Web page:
For example, the US President's Emergency Plan for AIDS Relief (PEPFAR) dramatically increased funding for AIDS treatment and has resulted in tremendous advances in this disease area. However, opponents have argued that the narrowness of this global health program has diverted resources and attention toward AIDS at the expense of other common and still grossly underfunded ailments such as childhood diarrheal diseases, thus creating an unsustainable system that has resulted in poorer overall health outcomes.[5] In response, some AIDS advocates argue that there are moral and pragmatic imperatives for targeted AIDS funding, and that global health funding is not a zero sum game (eg, money going toward one cause is not necessarily being taken from another). This debate is often a passionate one and will benefit from thoughtful studies that provide evidence for various approaches. It will be particularly interesting to watch the new administration's actions in this area and the perspective President Obama brings to this discussion.[6]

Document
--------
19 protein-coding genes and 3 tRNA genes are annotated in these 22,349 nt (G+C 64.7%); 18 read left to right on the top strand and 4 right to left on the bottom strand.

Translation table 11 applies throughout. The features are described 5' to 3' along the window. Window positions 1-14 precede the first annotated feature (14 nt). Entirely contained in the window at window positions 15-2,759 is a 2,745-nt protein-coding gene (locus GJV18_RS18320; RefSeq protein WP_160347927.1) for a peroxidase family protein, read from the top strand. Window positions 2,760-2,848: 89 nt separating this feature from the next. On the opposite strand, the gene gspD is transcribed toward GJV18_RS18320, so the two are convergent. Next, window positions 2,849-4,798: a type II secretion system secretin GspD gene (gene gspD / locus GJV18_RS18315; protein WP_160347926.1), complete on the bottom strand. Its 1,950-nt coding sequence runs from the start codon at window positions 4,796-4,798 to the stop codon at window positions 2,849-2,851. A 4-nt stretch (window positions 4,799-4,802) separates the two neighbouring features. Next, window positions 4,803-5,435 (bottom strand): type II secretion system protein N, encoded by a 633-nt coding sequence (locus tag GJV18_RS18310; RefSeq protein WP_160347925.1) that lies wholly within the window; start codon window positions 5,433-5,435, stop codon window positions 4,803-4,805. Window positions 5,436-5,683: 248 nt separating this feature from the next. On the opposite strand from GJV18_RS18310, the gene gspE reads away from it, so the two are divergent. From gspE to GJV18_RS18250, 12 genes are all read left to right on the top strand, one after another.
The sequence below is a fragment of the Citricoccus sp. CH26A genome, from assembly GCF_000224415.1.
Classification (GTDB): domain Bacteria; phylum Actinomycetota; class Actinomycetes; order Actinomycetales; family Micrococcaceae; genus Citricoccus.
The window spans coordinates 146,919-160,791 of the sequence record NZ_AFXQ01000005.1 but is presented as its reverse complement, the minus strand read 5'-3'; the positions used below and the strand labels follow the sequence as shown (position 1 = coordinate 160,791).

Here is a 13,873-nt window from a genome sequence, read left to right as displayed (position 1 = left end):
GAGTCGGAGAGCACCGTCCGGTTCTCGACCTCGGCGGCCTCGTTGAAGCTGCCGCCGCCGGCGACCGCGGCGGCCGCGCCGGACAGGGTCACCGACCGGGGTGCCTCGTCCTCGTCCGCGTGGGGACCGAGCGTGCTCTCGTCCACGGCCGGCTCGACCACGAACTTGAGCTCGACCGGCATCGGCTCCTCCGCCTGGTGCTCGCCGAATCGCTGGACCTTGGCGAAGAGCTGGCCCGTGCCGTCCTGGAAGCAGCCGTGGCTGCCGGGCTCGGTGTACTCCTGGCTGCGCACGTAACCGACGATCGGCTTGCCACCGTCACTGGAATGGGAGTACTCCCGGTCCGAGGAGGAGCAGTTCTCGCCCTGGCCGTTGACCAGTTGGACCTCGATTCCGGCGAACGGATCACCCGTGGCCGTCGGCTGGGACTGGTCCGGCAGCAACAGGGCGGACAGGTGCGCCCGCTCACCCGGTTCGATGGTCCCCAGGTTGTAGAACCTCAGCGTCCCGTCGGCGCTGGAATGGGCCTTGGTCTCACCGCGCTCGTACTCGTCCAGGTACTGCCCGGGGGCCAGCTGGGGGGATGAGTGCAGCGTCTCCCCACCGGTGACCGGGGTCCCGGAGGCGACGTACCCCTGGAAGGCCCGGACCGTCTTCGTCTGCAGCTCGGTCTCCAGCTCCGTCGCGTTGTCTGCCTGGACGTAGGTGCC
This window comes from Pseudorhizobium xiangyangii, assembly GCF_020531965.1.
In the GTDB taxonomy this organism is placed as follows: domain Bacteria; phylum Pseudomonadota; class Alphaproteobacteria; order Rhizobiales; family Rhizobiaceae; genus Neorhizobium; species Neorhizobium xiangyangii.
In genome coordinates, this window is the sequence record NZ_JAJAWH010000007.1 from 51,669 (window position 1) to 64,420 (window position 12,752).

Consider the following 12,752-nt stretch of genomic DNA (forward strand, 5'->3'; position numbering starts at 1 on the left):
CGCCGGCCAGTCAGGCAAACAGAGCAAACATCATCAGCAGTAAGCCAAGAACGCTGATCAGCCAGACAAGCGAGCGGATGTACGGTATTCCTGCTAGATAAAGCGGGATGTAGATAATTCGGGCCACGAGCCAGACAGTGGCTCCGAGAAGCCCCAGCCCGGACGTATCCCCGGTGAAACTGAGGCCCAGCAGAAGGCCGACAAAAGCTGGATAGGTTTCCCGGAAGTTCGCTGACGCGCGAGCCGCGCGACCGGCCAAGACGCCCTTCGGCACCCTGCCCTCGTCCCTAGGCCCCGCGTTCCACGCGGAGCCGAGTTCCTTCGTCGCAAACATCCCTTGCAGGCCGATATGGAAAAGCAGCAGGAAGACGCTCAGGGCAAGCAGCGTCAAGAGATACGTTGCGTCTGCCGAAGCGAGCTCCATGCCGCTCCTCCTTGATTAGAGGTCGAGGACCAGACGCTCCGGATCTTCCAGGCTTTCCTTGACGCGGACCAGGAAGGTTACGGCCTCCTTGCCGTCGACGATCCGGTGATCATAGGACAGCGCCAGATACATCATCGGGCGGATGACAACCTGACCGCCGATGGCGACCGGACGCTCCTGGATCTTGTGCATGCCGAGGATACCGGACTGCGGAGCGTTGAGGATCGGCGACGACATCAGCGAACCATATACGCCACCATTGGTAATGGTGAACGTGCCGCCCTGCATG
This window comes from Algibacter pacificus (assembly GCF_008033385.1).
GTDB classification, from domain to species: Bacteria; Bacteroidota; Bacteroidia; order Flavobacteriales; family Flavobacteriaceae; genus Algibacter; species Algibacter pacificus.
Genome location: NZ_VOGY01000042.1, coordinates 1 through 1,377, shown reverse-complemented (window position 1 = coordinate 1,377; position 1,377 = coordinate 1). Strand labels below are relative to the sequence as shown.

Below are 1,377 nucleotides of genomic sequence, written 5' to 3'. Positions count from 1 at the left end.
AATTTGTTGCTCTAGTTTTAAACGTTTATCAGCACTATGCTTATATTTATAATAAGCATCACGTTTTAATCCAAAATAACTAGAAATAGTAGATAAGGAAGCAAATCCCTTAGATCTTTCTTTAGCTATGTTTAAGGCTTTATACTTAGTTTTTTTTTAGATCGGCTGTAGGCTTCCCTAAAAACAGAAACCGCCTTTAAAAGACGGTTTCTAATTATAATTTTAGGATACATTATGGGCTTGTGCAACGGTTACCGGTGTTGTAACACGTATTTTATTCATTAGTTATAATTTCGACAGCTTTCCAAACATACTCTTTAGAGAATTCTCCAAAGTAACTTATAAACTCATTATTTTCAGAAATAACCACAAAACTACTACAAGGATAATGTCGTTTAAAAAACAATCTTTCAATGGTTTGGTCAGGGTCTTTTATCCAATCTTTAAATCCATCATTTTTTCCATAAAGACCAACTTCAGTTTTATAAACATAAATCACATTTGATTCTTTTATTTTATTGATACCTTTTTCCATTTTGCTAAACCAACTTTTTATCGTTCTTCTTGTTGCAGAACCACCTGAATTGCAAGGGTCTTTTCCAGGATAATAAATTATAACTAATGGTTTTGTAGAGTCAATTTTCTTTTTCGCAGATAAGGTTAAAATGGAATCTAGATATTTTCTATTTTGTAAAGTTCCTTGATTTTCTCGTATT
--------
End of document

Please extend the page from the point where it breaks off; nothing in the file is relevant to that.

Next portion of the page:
Funding Successes and Challenges

As mentioned above, funding for global health has increased dramatically over the past decade. This funding has come not only from initiatives such as PEPFAR, but also from the Global Fund to Fight AIDS, Tuberculosis, and Malaria, the World Bank, the Gates Foundation, the Carter Center, and many other individuals, organizations, and national and multinational entities. This relative wealth has transformed some previously under-resourced areas of global health.

A good example of this transformation is the neglected disease of guinea worm (dracunculiasis). Guinea worm received a "game-changing" financial boon from the Carter Center, and as a result, this disease is currently on the verge of eradication.[7] New cases of guinea worm are down an estimated 99%, and eradication is on the near horizon. Such an accomplishment would make guinea worm only the second disease (after smallpox) eradicated by intentional human intervention.

However, in the midst of this relatively plush time in funding for global health, there are cautionary notes. A constant concern is whether money is being spent wisely. Justifiably, many are also worried about the sustainability of current efforts and what might happen if the world's attention shifts away from global health programs. In the midst of the current global economic crisis, concern about the shifting priorities of funding organizations is particularly acute.

Information Communications Technology